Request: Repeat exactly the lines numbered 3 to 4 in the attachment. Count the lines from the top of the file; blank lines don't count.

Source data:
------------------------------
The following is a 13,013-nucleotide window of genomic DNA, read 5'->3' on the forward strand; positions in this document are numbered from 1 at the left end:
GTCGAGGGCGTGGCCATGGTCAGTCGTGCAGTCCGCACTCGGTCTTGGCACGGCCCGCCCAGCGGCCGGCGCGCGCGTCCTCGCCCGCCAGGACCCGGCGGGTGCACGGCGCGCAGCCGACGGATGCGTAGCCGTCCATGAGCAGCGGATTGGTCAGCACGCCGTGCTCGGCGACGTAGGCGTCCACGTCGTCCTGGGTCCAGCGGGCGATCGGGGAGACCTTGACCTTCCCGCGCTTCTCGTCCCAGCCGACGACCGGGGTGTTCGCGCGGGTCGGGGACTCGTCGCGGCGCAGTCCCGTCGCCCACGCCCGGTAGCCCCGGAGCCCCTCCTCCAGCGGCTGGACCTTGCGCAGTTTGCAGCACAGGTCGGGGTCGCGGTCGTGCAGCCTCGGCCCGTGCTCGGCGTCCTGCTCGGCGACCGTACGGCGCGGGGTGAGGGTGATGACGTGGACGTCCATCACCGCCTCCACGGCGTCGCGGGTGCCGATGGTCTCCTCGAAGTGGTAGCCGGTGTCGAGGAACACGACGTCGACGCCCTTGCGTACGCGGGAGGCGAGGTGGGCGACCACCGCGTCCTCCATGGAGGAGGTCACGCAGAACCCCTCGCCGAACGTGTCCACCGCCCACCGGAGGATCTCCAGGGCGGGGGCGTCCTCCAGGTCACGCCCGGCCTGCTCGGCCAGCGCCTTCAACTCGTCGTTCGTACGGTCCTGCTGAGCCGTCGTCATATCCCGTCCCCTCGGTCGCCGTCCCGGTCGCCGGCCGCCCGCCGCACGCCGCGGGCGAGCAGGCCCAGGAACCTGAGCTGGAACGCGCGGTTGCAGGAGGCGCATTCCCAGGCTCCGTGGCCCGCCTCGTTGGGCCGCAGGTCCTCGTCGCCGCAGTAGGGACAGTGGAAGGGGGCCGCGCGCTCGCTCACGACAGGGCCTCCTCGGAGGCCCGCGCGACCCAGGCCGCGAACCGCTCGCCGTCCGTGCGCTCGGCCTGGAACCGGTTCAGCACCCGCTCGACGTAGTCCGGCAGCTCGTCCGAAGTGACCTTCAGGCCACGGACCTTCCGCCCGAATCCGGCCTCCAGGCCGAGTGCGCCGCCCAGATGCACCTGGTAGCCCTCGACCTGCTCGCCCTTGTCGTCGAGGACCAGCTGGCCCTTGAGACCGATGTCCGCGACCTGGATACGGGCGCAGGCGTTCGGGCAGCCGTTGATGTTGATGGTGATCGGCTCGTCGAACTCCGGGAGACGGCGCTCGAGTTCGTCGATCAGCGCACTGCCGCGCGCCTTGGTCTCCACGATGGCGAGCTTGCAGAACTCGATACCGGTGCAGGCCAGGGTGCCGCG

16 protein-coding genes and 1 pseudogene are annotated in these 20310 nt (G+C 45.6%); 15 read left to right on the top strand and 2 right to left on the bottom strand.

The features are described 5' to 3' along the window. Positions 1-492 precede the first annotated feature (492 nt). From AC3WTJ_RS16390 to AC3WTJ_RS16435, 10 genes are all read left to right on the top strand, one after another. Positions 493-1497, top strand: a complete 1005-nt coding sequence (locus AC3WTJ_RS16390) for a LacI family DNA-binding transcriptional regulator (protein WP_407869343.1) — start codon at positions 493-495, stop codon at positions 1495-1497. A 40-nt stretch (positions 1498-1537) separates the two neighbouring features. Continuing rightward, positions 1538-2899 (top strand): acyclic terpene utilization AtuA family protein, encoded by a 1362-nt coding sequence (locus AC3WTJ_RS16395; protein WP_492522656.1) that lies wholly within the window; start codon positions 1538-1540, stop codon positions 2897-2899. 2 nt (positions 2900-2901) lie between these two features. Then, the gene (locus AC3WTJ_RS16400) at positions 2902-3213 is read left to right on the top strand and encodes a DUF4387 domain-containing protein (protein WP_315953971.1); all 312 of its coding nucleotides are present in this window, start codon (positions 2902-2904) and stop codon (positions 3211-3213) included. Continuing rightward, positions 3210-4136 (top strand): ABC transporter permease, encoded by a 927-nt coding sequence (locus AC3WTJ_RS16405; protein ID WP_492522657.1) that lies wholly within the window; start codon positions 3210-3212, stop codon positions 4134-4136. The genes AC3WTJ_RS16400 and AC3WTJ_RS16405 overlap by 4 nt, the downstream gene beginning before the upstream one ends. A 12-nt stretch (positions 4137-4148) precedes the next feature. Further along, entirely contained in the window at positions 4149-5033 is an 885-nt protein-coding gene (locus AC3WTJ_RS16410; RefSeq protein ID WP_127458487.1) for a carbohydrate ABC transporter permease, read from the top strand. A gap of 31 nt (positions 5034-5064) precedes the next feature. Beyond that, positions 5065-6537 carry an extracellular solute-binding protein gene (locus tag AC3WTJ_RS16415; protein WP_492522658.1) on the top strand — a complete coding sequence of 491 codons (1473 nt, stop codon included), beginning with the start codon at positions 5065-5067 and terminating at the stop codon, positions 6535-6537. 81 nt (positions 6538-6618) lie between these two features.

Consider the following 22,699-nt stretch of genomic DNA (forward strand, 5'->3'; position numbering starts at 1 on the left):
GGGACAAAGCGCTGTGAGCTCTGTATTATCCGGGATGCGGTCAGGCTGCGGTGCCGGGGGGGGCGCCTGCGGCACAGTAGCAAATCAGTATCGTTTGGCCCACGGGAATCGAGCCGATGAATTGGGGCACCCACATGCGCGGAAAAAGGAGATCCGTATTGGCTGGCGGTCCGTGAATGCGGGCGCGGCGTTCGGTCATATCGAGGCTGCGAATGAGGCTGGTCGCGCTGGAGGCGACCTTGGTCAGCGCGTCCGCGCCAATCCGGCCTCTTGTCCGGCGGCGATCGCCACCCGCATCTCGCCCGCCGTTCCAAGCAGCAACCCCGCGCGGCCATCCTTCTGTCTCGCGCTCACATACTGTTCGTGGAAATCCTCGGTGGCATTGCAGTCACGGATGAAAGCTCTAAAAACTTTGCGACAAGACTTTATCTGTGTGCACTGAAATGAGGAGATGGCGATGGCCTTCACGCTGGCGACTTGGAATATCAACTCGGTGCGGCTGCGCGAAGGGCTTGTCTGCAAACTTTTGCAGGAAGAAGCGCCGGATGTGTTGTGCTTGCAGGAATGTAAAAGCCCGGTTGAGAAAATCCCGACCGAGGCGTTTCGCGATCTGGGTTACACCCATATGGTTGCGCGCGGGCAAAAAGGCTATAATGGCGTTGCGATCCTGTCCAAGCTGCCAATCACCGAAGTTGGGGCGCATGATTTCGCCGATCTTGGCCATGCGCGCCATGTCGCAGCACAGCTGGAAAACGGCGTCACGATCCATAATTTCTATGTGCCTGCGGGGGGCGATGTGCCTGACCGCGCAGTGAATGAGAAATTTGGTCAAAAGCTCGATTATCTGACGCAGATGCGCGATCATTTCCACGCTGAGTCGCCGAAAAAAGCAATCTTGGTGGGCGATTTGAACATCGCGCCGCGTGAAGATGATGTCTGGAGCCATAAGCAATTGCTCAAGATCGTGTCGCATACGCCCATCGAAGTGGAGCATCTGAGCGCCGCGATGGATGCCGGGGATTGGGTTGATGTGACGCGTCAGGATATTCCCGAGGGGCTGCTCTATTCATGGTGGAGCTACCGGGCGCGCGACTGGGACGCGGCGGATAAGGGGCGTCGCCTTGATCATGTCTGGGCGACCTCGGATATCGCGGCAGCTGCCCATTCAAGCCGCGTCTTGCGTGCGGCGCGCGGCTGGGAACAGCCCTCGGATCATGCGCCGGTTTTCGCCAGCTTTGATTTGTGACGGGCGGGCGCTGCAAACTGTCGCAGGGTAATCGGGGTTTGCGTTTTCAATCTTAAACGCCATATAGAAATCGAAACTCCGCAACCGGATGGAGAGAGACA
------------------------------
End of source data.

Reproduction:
16 protein-coding genes and 1 pseudogene are annotated in these 20310 nt (G+C 45.6%); 15 read left to right on the top strand and 2 right to left on the bottom strand.

The features are described 5' to 3' along the window. Positions 1-492 precede the first annotated feature (492 nt). From AC3WTJ_RS16390 to AC3WTJ_RS16435, 10 genes are all read left to right on the top strand, one after another. Positions 493-1497, top strand: a complete 1005-nt coding sequence (locus AC3WTJ_RS16390) for a LacI family DNA-binding transcriptional regulator (protein WP_407869343.1) — start codon at positions 493-495, stop codon at positions 1495-1497. A 40-nt stretch (positions 1498-1537) separates the two neighbouring features. Continuing rightward, positions 1538-2899 (top strand): acyclic terpene utilization AtuA family protein, encoded by a 1362-nt coding sequence (locus AC3WTJ_RS16395; protein WP_492522656.1) that lies wholly within the window; start codon positions 1538-1540, stop codon positions 2897-2899. 2 nt (positions 2900-2901) lie between these two features. Then, the gene (locus AC3WTJ_RS16400) at positions 2902-3213 is read left to right on the top strand and encodes a DUF4387 domain-containing protein (protein WP_315953971.1); all 312 of its coding nucleotides are present in this window, start codon (positions 2902-2904) and stop codon (positions 3211-3213) included. Continuing rightward, positions 3210-4136 (top strand): ABC transporter permease, encoded by a 927-nt coding sequence (locus AC3WTJ_RS16405; protein ID WP_492522657.1) that lies wholly within the window; start codon positions 3210-3212, stop codon positions 4134-4136. The genes AC3WTJ_RS16400 and AC3WTJ_RS16405 overlap by 4 nt, the downstream gene beginning before the upstream one ends. A 12-nt stretch (positions 4137-4148) precedes the next feature. Further along, entirely contained in the window at positions 4149-5033 is an 885-nt protein-coding gene (locus AC3WTJ_RS16410; RefSeq protein ID WP_127458487.1) for a carbohydrate ABC transporter permease, read from the top strand. A gap of 31 nt (positions 5034-5064) precedes the next feature. Beyond that, positions 5065-6537 carry an extracellular solute-binding protein gene (locus tag AC3WTJ_RS16415; protein WP_492522658.1) on the top strand — a complete coding sequence of 491 codons (1473 nt, stop codon included), beginning with the start codon at positions 5065-5067 and terminating at the stop codon, positions 6535-6537. 81 nt (positions 6538-6618) lie between these two features.